No offense taken: I'm Italian, but no great soccer fan (if you ask me, a ball game where you can use only your feet looks better suited to horses than humans...   ). As for metric vs. imperial, I strongly believe that "everyone is king in his own home": you can proudly keep on multiplying and dividing by 3, 12 and 5280 for as long as you see fit with my blessing. Me, as long as I'll be using decimal numbers, I'll keep on finding it much easier to multiply and divide by powers of 10.

My apologies to the OP for hijacking the thread.

[Edited 2012-04-14 11:45:46]

RE: What Does This Code Word Mean?

Posted: Tue Apr 17, 2012 5:39 pm
by bthebest
Quoting AFHokie (Reply 20):
Doesn't the UK still use stone for someone's weight and miles for driving? Seems to me they do whenever watching Top Gear. Most just go with what they know and are familiar with.

Weight- not so much, only in informal ways like 2x4

Miles for driving - yes, very much so, maybe that's our stubborness against Europe like the Pound (Sterling)

RE: What Does This Code Word Mean?

Posted: Tue Apr 17, 2012 6:13 pm
by bikerthai
Quoting jollo (Reply 12):

Well, most nations did the transition by stages, starting with "soft" adoption (that is, nobody uses it but should). The advantages (practical and economical) are such that after a while (years) adoption comes virtually "by itself".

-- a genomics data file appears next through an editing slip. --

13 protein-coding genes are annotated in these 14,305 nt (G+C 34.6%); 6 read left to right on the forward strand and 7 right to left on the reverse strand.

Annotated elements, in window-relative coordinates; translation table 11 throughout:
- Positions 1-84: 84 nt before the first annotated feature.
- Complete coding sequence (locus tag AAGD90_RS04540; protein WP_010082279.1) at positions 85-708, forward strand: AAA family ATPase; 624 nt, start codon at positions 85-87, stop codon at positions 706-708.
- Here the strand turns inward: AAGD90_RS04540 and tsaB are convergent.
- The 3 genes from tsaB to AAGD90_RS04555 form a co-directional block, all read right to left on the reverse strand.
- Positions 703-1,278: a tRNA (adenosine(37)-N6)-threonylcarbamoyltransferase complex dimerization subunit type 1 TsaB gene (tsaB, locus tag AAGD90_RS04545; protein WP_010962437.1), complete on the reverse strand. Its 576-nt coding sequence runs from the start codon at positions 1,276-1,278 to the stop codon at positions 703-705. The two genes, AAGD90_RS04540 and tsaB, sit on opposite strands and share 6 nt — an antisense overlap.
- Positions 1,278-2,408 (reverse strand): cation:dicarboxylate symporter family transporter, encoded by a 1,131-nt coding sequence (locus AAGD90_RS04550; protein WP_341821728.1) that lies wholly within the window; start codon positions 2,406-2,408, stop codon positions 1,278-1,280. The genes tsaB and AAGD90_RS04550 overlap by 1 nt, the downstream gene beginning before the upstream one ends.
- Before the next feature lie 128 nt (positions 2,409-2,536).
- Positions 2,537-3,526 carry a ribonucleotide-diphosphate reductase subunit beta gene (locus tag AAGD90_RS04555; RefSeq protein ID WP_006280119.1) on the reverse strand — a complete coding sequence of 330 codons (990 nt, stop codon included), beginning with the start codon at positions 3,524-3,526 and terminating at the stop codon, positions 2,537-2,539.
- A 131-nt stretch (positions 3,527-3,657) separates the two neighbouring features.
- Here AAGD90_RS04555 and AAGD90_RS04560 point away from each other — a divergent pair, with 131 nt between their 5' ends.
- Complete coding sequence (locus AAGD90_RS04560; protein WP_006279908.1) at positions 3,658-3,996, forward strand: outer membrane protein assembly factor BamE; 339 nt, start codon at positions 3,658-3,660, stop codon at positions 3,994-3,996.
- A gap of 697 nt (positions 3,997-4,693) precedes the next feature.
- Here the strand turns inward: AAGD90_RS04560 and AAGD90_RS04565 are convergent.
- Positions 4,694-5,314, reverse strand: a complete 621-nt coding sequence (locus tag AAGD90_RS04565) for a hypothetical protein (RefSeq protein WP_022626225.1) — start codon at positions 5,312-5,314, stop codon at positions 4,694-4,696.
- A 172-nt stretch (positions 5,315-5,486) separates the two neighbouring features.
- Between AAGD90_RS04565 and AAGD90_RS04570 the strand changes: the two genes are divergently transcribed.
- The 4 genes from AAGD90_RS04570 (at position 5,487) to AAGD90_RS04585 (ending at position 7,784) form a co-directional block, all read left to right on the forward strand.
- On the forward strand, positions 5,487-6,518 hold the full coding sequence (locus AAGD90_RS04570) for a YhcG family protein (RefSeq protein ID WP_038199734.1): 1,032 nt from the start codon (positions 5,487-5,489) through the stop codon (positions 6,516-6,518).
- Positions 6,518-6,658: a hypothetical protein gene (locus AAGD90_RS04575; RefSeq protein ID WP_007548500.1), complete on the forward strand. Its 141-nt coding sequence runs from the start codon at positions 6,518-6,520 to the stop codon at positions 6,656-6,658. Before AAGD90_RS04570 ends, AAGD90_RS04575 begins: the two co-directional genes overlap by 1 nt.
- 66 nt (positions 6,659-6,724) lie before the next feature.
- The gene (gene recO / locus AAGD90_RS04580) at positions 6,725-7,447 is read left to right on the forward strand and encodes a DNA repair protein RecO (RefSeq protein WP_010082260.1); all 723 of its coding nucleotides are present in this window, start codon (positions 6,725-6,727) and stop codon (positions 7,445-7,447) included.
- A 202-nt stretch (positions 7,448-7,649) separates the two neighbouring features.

Virtually the only way the Imperial units will die is when the US gets invaded and the new dictator forces everyone to go Metric . . . or when the Earth gets destroyed and all the colonies in space have used Metric as the base units.

Quoting rwessel (Reply 13):

Most manufacturing in the U.S. is already metric -
Quoting rwessel (Reply 15):
Only older models. The 737 has to be chock full of standard measure parts, while I doubt there's more than a handful, if any (excepting a few instrument displays) 787 parts that aren't metric.
Quoting yeelep (Reply 18):

Nope, all Boeing commercial aircraft are still designed/manufactured in good ole standard units.

Yep . . . Boeing Standard Fasteners are still all non metric . . . in fact, it was (still is) a pain to find any metric fastener available for use with some of the metric components as supplied by the supplier. Try to find it in Titanium would be almost impossible.

Always wanted to ask my Airbus colleagues . . . do you use Metric? If yes, what standards do you buy them from? Insdustry standards or Airbus's own standards?

bt

bt